Chris: We had spent about two years prior to the pandemic investing in our Digital Front Door. So at the onset of the pandemic, we had quite a few digital capabilities already in place. We had a team in place who used creativity to repurpose and build upon these digital assets to create scale and agility quickly during the pandemic. In many instances, we didn’t have 6 months to create something, we had 6 days, so it was important to figure out what’s on our digital tool belt that we could use to do better. For example, we started taking advantage of and using the text messaging capabilities within our CRM.
We thought that offering self-service online scheduling would be the best way to make sure we had availability in our phone channel for those who did not have access to or experience with online tools. Our big strategic pivot, which I think will help us for life beyond COVID, is location-based scheduling in our online scheduling tool and how we repurposed what was set up already.
Mike: We’ve been working on our consumer strategies for the last few years and had most of the tools ready to go. We utilized the same digital tools we had, for the rollout of vaccines. The biggest investments we had to make was a landing page and figuring out how to hide certain things from the typical consumer. But overall, we had most of the digital tools in place and were pretty well prepared to meet the demand.
Q: What criteria have you used when investing in new technologies and solutions?
Chris: It has to be simple for our customers, patients, staff, and clinical teams to use and be able to integrate directly into our EHR. Mainly, we took what we already had and began using it on a deeper level. In other cases, we worked with the vendor for additional add-ons. For example, instead of putting registration forms online, we send patients a text right before their appointment, which helps cut down check-in times. This was functionally that existed in our technology but wasn’t being utilized prior to scheduling COVID vaccines.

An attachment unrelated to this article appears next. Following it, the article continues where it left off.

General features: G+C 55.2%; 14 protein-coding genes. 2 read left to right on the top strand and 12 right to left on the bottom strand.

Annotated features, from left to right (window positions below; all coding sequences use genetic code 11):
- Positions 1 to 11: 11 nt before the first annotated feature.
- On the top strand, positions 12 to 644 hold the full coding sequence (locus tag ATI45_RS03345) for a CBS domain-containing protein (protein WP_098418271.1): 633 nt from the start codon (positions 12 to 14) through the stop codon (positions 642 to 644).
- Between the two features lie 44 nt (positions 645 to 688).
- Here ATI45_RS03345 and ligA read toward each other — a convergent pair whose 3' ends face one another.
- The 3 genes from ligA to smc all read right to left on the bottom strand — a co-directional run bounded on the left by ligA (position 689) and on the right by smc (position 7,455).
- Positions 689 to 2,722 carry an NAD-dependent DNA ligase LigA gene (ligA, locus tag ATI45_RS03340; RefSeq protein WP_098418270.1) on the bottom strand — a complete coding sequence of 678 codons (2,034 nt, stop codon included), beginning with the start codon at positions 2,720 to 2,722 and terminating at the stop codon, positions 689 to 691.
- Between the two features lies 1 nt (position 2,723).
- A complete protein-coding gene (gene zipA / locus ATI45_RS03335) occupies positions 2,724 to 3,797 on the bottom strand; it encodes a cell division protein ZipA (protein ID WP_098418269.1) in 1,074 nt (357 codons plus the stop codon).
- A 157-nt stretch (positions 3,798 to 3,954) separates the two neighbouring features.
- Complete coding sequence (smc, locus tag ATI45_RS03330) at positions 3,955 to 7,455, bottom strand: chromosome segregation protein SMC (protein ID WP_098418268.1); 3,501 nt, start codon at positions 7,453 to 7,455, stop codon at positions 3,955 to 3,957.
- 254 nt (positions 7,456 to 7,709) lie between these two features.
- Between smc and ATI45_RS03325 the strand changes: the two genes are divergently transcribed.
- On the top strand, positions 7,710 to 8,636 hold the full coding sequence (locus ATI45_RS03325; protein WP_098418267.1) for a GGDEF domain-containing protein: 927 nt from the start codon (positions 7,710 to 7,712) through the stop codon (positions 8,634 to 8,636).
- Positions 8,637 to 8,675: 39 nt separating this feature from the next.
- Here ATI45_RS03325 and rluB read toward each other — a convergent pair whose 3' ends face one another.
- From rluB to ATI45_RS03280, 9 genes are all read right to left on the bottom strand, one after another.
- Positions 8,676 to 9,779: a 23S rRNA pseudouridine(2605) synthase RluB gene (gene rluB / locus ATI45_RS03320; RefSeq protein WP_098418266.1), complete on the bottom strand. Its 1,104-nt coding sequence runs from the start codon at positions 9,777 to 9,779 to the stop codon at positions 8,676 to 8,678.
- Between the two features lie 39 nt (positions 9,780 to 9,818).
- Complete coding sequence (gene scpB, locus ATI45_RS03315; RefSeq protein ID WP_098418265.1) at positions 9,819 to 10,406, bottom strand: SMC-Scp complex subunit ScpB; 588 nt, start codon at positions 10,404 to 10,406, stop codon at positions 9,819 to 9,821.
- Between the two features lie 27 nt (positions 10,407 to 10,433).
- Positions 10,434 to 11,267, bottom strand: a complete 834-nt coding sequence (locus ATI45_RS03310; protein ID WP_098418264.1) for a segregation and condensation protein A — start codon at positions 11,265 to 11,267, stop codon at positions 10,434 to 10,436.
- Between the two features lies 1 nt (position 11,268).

Mike: We want to keep it as simple and frictionless as possible. Ideally, it will integrate directly into the workflow that’s best for patients and staff to be most efficient. We use Cerner as our EMR, so that drives a lot of our integration strategy and decisions about the vendors we select, but not all of the time. If we do utilize something that stands alone, it has to be completely frictionless and simple for our patients to use.
Q: How do you feel that this has impacted what the online booking experience could be more broadly? Has this changed or reinforced your strategy as you thought about what opportunities for expansion could mean for your organizations?
Chris: Because we have all become better problem solvers and have new digital capabilities, we have the ability to move at quicker speeds, which opens doors for us. We’re already thinking about how we can use our learnings for life beyond the pandemic to make it better for our patients, customers, physicians, clinical teams, and employees. This has moved us farther faster and I think the team is energized and ready to use and repurpose it. Simply stated, as a Banner team we are diversified in our thoughts and skill sets but unified in our purpose of making health care easier so life can be better.
Mike: The whole thing reinforced the strategy we had in place for our consumers and patients. This escalated and let us ramp up very quickly what we thought would be a multi-year process of our consumers getting used to the technology, especially less tech-savvy ones, and we were all forced to participate overnight. And because of this, more people will be interested in the experience in the future.
To listen to the full conversation, access the recording here.